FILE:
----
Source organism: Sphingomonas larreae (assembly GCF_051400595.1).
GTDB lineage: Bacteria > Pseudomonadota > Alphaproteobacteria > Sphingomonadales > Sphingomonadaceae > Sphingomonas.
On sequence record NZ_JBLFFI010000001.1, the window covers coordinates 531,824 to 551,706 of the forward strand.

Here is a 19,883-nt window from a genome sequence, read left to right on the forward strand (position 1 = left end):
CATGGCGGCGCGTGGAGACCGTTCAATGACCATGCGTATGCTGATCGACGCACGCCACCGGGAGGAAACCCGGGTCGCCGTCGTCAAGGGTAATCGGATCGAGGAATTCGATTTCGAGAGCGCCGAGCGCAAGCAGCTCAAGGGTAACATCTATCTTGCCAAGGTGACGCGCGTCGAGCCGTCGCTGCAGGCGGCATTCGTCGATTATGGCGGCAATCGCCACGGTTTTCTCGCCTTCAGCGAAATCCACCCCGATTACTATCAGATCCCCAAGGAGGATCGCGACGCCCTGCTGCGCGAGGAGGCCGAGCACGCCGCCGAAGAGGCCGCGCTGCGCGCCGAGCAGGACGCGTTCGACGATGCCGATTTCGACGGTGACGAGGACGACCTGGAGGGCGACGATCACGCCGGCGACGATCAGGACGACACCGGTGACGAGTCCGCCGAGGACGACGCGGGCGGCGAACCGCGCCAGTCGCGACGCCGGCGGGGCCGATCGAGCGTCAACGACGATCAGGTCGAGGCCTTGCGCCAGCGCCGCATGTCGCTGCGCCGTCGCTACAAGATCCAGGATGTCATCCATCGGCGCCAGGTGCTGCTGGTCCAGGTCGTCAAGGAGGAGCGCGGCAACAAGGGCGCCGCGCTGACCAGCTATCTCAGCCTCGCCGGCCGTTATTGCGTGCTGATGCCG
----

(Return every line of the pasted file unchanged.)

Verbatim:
Source organism: Sphingomonas larreae (assembly GCF_051400595.1).
GTDB lineage: Bacteria > Pseudomonadota > Alphaproteobacteria > Sphingomonadales > Sphingomonadaceae > Sphingomonas.
On sequence record NZ_JBLFFI010000001.1, the window covers coordinates 531,824 to 551,706 of the forward strand.

Here is a 19,883-nt window from a genome sequence, read left to right on the forward strand (position 1 = left end):
CATGGCGGCGCGTGGAGACCGTTCAATGACCATGCGTATGCTGATCGACGCACGCCACCGGGAGGAAACCCGGGTCGCCGTCGTCAAGGGTAATCGGATCGAGGAATTCGATTTCGAGAGCGCCGAGCGCAAGCAGCTCAAGGGTAACATCTATCTTGCCAAGGTGACGCGCGTCGAGCCGTCGCTGCAGGCGGCATTCGTCGATTATGGCGGCAATCGCCACGGTTTTCTCGCCTTCAGCGAAATCCACCCCGATTACTATCAGATCCCCAAGGAGGATCGCGACGCCCTGCTGCGCGAGGAGGCCGAGCACGCCGCCGAAGAGGCCGCGCTGCGCGCCGAGCAGGACGCGTTCGACGATGCCGATTTCGACGGTGACGAGGACGACCTGGAGGGCGACGATCACGCCGGCGACGATCAGGACGACACCGGTGACGAGTCCGCCGAGGACGACGCGGGCGGCGAACCGCGCCAGTCGCGACGCCGGCGGGGCCGATCGAGCGTCAACGACGATCAGGTCGAGGCCTTGCGCCAGCGCCGCATGTCGCTGCGCCGTCGCTACAAGATCCAGGATGTCATCCATCGGCGCCAGGTGCTGCTGGTCCAGGTCGTCAAGGAGGAGCGCGGCAACAAGGGCGCCGCGCTGACCAGCTATCTCAGCCTCGCCGGCCGTTATTGCGTGCTGATGCCG